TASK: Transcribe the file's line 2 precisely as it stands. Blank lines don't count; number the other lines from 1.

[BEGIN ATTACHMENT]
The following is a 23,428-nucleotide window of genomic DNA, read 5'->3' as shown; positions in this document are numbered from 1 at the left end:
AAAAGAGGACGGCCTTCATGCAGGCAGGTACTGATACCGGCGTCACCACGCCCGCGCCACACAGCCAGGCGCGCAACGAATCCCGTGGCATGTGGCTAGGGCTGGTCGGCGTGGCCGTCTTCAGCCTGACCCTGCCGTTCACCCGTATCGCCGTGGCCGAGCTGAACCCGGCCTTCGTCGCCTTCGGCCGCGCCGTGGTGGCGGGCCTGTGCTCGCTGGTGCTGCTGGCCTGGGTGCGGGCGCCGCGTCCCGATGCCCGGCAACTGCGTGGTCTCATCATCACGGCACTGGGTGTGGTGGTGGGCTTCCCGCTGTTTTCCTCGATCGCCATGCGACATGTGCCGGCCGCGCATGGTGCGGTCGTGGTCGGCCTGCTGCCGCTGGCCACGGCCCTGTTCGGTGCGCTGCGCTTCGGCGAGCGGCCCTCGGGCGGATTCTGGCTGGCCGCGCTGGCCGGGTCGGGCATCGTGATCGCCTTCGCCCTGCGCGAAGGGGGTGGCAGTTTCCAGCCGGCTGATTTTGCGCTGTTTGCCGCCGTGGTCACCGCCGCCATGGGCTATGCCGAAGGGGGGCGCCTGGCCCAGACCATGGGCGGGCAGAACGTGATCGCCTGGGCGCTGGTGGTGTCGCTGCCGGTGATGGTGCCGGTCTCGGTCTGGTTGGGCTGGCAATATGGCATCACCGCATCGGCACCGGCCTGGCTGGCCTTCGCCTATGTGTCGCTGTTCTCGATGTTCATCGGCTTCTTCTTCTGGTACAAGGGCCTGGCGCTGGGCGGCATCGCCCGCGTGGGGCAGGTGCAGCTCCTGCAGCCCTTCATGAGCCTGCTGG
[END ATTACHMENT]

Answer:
AAAAGAGGACGGCCTTCATGCAGGCAGGTACTGATACCGGCGTCACCACGCCCGCGCCACACAGCCAGGCGCGCAACGAATCCCGTGGCATGTGGCTAGGGCTGGTCGGCGTGGCCGTCTTCAGCCTGACCCTGCCGTTCACCCGTATCGCCGTGGCCGAGCTGAACCCGGCCTTCGTCGCCTTCGGCCGCGCCGTGGTGGCGGGCCTGTGCTCGCTGGTGCTGCTGGCCTGGGTGCGGGCGCCGCGTCCCGATGCCCGGCAACTGCGTGGTCTCATCATCACGGCACTGGGTGTGGTGGTGGGCTTCCCGCTGTTTTCCTCGATCGCCATGCGACATGTGCCGGCCGCGCATGGTGCGGTCGTGGTCGGCCTGCTGCCGCTGGCCACGGCCCTGTTCGGTGCGCTGCGCTTCGGCGAGCGGCCCTCGGGCGGATTCTGGCTGGCCGCGCTGGCCGGGTCGGGCATCGTGATCGCCTTCGCCCTGCGCGAAGGGGGTGGCAGTTTCCAGCCGGCTGATTTTGCGCTGTTTGCCGCCGTGGTCACCGCCGCCATGGGCTATGCCGAAGGGGGGCGCCTGGCCCAGACCATGGGCGGGCAGAACGTGATCGCCTGGGCGCTGGTGGTGTCGCTGCCGGTGATGGTGCCGGTCTCGGTCTGGTTGGGCTGGCAATATGGCATCACCGCATCGGCACCGGCCTGGCTGGCCTTCGCCTATGTGTCGCTGTTCTCGATGTTCATCGGCTTCTTCTTCTGGTACAAGGGCCTGGCGCTGGGCGGCATCGCCCGCGTGGGGCAGGTGCAGCTCCTGCAGCCCTTCATGAGCCTGCTGG